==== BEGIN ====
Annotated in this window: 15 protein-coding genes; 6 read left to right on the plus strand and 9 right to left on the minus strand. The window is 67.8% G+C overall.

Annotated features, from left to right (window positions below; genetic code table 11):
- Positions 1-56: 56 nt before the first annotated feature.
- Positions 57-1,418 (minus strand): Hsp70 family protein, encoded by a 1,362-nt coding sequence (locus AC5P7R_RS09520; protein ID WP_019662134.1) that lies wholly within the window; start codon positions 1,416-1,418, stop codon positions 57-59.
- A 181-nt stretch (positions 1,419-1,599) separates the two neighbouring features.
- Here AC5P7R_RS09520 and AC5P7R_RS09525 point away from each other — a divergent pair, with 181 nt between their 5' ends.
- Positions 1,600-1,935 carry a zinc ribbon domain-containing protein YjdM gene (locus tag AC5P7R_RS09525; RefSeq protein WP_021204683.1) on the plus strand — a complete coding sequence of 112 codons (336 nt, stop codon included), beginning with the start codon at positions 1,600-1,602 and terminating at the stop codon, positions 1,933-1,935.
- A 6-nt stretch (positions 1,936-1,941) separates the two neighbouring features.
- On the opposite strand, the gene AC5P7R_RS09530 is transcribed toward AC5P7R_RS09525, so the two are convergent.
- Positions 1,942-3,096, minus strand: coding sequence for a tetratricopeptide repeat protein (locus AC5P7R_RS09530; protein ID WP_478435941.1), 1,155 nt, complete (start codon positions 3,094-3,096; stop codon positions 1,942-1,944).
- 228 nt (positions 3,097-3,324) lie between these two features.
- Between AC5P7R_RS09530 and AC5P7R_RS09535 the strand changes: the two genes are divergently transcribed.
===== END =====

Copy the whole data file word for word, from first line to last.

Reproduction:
Annotated in this window: 15 protein-coding genes; 6 read left to right on the plus strand and 9 right to left on the minus strand. The window is 67.8% G+C overall.

Annotated features, from left to right (window positions below; genetic code table 11):
- Positions 1-56: 56 nt before the first annotated feature.
- Positions 57-1,418 (minus strand): Hsp70 family protein, encoded by a 1,362-nt coding sequence (locus AC5P7R_RS09520; protein ID WP_019662134.1) that lies wholly within the window; start codon positions 1,416-1,418, stop codon positions 57-59.
- A 181-nt stretch (positions 1,419-1,599) separates the two neighbouring features.
- Here AC5P7R_RS09520 and AC5P7R_RS09525 point away from each other — a divergent pair, with 181 nt between their 5' ends.
- Positions 1,600-1,935 carry a zinc ribbon domain-containing protein YjdM gene (locus tag AC5P7R_RS09525; RefSeq protein WP_021204683.1) on the plus strand — a complete coding sequence of 112 codons (336 nt, stop codon included), beginning with the start codon at positions 1,600-1,602 and terminating at the stop codon, positions 1,933-1,935.
- A 6-nt stretch (positions 1,936-1,941) separates the two neighbouring features.
- On the opposite strand, the gene AC5P7R_RS09530 is transcribed toward AC5P7R_RS09525, so the two are convergent.
- Positions 1,942-3,096, minus strand: coding sequence for a tetratricopeptide repeat protein (locus AC5P7R_RS09530; protein ID WP_478435941.1), 1,155 nt, complete (start codon positions 3,094-3,096; stop codon positions 1,942-1,944).
- 228 nt (positions 3,097-3,324) lie between these two features.
- Between AC5P7R_RS09530 and AC5P7R_RS09535 the strand changes: the two genes are divergently transcribed.